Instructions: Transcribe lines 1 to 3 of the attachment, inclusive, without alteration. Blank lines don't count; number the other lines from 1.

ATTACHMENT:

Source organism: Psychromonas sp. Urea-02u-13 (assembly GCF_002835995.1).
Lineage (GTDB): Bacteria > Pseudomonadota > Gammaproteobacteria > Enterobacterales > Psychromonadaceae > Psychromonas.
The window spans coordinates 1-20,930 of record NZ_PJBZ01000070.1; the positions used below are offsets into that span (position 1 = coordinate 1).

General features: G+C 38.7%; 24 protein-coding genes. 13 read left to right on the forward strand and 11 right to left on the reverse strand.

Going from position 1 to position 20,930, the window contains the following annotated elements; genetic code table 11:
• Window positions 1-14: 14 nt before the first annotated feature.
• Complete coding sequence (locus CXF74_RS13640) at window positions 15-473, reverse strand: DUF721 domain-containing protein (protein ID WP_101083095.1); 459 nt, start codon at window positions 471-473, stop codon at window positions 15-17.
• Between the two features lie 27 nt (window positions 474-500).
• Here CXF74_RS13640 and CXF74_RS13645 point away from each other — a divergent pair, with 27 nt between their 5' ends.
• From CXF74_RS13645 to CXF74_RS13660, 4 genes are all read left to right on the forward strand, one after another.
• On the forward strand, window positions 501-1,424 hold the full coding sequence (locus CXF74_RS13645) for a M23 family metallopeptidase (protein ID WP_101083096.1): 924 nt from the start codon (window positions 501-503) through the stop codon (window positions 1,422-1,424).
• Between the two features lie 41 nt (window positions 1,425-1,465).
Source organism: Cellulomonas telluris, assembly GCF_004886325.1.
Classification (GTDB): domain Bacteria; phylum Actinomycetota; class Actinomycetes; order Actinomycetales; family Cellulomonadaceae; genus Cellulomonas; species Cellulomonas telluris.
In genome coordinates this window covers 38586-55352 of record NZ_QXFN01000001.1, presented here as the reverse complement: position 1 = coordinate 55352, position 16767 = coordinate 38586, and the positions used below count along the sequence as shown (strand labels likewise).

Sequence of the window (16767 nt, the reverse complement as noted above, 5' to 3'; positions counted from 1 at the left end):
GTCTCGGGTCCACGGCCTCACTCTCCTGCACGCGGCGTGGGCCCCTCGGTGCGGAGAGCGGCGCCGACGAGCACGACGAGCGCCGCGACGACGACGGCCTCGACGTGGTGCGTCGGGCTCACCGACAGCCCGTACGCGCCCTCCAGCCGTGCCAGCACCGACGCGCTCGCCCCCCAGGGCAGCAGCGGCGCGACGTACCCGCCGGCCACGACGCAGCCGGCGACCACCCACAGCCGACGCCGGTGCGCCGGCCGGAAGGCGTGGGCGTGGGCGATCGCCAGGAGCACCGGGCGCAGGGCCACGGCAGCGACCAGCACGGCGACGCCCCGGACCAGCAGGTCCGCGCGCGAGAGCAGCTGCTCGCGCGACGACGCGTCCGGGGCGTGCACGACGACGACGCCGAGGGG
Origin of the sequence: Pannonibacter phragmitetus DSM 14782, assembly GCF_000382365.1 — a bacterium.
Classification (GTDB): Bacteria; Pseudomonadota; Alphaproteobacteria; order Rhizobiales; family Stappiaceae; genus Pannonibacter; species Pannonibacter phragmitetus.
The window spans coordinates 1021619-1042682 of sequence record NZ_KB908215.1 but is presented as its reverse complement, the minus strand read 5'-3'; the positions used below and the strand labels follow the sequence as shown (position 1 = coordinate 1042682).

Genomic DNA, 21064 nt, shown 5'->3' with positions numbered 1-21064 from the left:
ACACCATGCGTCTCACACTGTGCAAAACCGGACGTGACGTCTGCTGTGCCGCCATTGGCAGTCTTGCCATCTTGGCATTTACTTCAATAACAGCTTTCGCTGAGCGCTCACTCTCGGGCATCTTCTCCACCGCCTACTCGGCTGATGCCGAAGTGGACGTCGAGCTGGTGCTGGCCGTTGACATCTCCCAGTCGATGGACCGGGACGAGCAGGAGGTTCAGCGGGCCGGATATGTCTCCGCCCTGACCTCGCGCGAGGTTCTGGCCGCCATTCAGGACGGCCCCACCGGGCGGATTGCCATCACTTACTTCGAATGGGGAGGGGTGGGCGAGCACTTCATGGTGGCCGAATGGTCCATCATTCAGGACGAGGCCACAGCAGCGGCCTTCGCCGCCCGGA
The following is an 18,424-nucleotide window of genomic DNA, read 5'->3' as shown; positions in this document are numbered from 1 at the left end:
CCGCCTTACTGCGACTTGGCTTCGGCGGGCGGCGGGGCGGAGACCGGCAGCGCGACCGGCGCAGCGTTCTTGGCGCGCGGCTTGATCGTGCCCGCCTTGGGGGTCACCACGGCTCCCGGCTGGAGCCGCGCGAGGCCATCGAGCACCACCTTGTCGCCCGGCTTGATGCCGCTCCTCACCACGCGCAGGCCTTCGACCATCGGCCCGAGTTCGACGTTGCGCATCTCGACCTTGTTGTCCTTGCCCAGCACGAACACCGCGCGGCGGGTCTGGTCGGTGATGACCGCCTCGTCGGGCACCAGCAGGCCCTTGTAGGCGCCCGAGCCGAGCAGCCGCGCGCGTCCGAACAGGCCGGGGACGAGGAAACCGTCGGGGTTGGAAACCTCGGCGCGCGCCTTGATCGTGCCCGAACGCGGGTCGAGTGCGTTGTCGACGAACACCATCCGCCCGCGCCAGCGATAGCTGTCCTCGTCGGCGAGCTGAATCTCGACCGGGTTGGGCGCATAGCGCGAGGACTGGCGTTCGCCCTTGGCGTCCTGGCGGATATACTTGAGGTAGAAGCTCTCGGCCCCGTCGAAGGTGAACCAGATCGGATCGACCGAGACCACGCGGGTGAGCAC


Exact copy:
Source organism: Psychromonas sp. Urea-02u-13 (assembly GCF_002835995.1).
Lineage (GTDB): Bacteria > Pseudomonadota > Gammaproteobacteria > Enterobacterales > Psychromonadaceae > Psychromonas.
The window spans coordinates 1-20,930 of record NZ_PJBZ01000070.1; the positions used below are offsets into that span (position 1 = coordinate 1).